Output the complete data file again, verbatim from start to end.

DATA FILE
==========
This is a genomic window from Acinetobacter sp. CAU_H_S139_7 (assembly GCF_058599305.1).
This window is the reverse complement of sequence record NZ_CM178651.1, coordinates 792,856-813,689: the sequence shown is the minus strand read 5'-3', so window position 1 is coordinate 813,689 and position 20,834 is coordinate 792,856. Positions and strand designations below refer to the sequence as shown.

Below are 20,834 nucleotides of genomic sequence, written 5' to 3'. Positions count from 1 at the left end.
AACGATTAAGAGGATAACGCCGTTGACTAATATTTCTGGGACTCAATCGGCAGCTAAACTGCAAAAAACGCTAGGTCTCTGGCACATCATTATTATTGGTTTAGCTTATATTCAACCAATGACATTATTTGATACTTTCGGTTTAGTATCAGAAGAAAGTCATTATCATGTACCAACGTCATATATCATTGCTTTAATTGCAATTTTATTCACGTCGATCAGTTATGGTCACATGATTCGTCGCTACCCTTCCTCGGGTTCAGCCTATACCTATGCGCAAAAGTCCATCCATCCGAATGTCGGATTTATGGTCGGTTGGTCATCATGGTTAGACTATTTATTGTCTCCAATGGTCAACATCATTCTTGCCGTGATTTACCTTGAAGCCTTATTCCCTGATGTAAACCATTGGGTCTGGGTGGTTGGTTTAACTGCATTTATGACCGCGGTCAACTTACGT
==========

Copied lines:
This is a genomic window from Acinetobacter sp. CAU_H_S139_7 (assembly GCF_058599305.1).
This window is the reverse complement of sequence record NZ_CM178651.1, coordinates 792,856-813,689: the sequence shown is the minus strand read 5'-3', so window position 1 is coordinate 813,689 and position 20,834 is coordinate 792,856. Positions and strand designations below refer to the sequence as shown.

Below are 20,834 nucleotides of genomic sequence, written 5' to 3'. Positions count from 1 at the left end.
AACGATTAAGAGGATAACGCCGTTGACTAATATTTCTGGGACTCAATCGGCAGCTAAACTGCAAAAAACGCTAGGTCTCTGGCACATCATTATTATTGGTTTAGCTTATATTCAACCAATGACATTATTTGATACTTTCGGTTTAGTATCAGAAGAAAGTCATTATCATGTACCAACGTCATATATCATTGCTTTAATTGCAATTTTATTCACGTCGATCAGTTATGGTCACATGATTCGTCGCTACCCTTCCTCGGGTTCAGCCTATACCTATGCGCAAAAGTCCATCCATCCGAATGTCGGATTTATGGTCGGTTGGTCATCATGGTTAGACTATTTATTGTCTCCAATGGTCAACATCATTCTTGCCGTGATTTACCTTGAAGCCTTATTCCCTGATGTAAACCATTGGGTCTGGGTGGTTGGTTTAACTGCATTTATGACCGCGGTCAACTTACGT